T2 - does previous trauma predict symptom increase?

AU - Karstoft, Karen-Inge

AU - Nielsen, Anni Brit Sternhagen

AU - Armour, Cherie

AU - Vedtofte, Mia Sadowa

AU - Andersen, Søren Bo

PY - 2020

Y1 - 2020

N2 - BackgroundA significant minority of individuals experience depression following military deployment. The course of depression symptoms varies over time and across individuals; several factors including combat exposure influence depressions incidence and course. Importantly, previous trauma, especially in childhood, have been found increase the risk of post-deployment depression.MethodsIn a prospective sample of 530 soldiers deployed to Afghanistan in 2009, we used latent growth mixture modeling (LGMM) to estimate trajectories of depression symptoms from before through 6.5 years after deployment. In a multinomial logistic regression model, we tested if childhood and adult life trauma predicted trajectory membership in combination with combat exposure and neuroticism.ResultsWe identified a large trajectory of few depression symptoms from before through 6.5 years after deployment (Low-stable, 86.5%), a trajectory with somewhat elevated symptoms (Medium-fluctuating, 4.0%), and a trajectory with few symptoms before deployment and a steep increase to a severe symptom level 6.5 years after deployment (Low-increasing, 9.4%). The Low-increasing trajectory was predicted by lower rank and childhood trauma, while the Medium-fluctuating trajectory was predicted by neuroticism, adult life trauma, and post-deployment PTSD symptoms.LimitationsAttrition and use of self-report measures for depression and trauma.ConclusionsDepression symptoms follow a heterogeneous course from before through 6.5 years after deployment with 9.4% experiencing symptom increase, resulting in severe symptoms 6.5 years after deployment. Trajectories are differentially predicted by rank, childhood and adult life trauma as well as neuroticism and PTSD symptoms, illustrating the clinical importance of taking individual differences of symptom course into account.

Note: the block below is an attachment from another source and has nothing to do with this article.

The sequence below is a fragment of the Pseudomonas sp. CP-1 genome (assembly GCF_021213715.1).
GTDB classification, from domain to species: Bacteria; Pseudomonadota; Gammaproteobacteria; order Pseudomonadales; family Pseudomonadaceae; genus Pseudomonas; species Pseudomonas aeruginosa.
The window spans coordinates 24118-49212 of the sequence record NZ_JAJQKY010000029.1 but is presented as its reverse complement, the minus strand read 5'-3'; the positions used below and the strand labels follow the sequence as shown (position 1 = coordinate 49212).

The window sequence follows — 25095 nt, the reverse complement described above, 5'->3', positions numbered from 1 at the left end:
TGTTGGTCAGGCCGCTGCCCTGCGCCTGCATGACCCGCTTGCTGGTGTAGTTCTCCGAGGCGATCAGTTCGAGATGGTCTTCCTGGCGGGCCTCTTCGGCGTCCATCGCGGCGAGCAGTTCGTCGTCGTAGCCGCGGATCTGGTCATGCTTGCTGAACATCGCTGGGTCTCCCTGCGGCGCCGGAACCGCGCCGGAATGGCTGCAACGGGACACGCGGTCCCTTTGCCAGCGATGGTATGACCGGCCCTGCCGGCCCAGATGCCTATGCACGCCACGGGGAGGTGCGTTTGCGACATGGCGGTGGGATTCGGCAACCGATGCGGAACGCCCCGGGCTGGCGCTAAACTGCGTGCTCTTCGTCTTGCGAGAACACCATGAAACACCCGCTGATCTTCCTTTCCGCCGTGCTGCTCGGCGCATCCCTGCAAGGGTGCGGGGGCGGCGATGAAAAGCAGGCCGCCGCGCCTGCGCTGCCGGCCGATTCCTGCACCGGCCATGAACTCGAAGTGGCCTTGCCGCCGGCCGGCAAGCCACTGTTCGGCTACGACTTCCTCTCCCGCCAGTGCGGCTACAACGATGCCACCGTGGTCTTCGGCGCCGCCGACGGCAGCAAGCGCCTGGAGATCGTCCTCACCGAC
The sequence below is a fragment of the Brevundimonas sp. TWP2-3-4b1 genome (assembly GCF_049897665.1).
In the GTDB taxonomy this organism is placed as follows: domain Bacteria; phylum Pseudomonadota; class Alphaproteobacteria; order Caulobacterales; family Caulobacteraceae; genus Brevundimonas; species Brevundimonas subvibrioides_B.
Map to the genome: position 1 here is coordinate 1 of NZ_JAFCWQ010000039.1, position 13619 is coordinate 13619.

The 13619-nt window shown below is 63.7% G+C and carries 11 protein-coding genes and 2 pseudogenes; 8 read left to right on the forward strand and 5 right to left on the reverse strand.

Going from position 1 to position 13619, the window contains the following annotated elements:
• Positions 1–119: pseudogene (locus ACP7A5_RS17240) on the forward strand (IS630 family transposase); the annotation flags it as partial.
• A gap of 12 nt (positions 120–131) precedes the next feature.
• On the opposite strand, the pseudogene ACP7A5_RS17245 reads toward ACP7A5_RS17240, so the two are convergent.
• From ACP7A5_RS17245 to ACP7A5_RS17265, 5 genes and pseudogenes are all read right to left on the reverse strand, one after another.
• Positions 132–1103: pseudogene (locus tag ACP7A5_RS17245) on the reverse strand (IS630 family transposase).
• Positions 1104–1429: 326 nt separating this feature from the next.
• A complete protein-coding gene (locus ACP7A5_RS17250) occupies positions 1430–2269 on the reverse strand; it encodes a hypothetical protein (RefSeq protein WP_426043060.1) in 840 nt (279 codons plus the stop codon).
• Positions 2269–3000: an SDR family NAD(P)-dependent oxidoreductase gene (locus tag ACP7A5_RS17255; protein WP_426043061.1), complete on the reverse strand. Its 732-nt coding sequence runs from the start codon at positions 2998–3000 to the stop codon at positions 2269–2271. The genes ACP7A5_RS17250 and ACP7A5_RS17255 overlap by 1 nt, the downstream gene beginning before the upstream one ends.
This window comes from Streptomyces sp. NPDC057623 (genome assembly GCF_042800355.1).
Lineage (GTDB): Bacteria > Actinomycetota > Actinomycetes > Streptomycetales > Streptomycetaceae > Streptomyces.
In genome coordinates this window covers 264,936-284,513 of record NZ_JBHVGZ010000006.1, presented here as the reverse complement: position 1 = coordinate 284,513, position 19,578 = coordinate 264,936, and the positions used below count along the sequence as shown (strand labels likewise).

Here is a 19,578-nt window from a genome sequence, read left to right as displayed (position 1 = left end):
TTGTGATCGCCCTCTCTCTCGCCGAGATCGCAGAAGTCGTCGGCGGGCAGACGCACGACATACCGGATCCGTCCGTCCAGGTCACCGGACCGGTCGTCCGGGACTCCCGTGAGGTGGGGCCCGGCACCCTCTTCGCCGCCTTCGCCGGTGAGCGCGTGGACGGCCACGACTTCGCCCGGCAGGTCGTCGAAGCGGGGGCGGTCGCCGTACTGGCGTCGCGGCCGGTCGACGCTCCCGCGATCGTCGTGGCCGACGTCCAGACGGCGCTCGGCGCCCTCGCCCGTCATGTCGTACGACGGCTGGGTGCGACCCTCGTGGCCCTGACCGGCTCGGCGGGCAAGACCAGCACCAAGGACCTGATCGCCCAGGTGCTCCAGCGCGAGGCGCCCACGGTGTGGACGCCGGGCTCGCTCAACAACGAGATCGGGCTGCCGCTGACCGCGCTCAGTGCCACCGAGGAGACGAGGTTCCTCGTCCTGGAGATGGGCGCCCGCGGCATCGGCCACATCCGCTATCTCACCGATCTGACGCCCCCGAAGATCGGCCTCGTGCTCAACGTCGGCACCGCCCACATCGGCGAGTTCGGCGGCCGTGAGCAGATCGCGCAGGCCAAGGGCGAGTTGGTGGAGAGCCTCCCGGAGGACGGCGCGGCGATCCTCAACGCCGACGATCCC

AB - BackgroundA significant minority of individuals experience depression following military deployment. The course of depression symptoms varies over time and across individuals; several factors including combat exposure influence depressions incidence and course. Importantly, previous trauma, especially in childhood, have been found increase the risk of post-deployment depression.MethodsIn a prospective sample of 530 soldiers deployed to Afghanistan in 2009, we used latent growth mixture modeling (LGMM) to estimate trajectories of depression symptoms from before through 6.5 years after deployment. In a multinomial logistic regression model, we tested if childhood and adult life trauma predicted trajectory membership in combination with combat exposure and neuroticism.ResultsWe identified a large trajectory of few depression symptoms from before through 6.5 years after deployment (Low-stable, 86.5%), a trajectory with somewhat elevated symptoms (Medium-fluctuating, 4.0%), and a trajectory with few symptoms before deployment and a steep increase to a severe symptom level 6.5 years after deployment (Low-increasing, 9.4%). The Low-increasing trajectory was predicted by lower rank and childhood trauma, while the Medium-fluctuating trajectory was predicted by neuroticism, adult life trauma, and post-deployment PTSD symptoms.LimitationsAttrition and use of self-report measures for depression and trauma.ConclusionsDepression symptoms follow a heterogeneous course from before through 6.5 years after deployment with 9.4% experiencing symptom increase, resulting in severe symptoms 6.5 years after deployment. Trajectories are differentially predicted by rank, childhood and adult life trauma as well as neuroticism and PTSD symptoms, illustrating the clinical importance of taking individual differences of symptom course into account.

KW - Faculty of Health and Medical Sciences

KW - Military Personnel

KW - Neuroticism

KW - Trauma

KW - prospective studies

KW - Depression

U2 - 10.1016/j.jad.2020.01.112

DO - 10.1016/j.jad.2020.01.112

M3 - Journal article

C2 - 32056865

VL - 266

SP - 120

EP - 127

JO - Journal of Affective Disorders

JF - Journal of Affective Disorders

SN - 0165-0327

ER -

ID: 234938630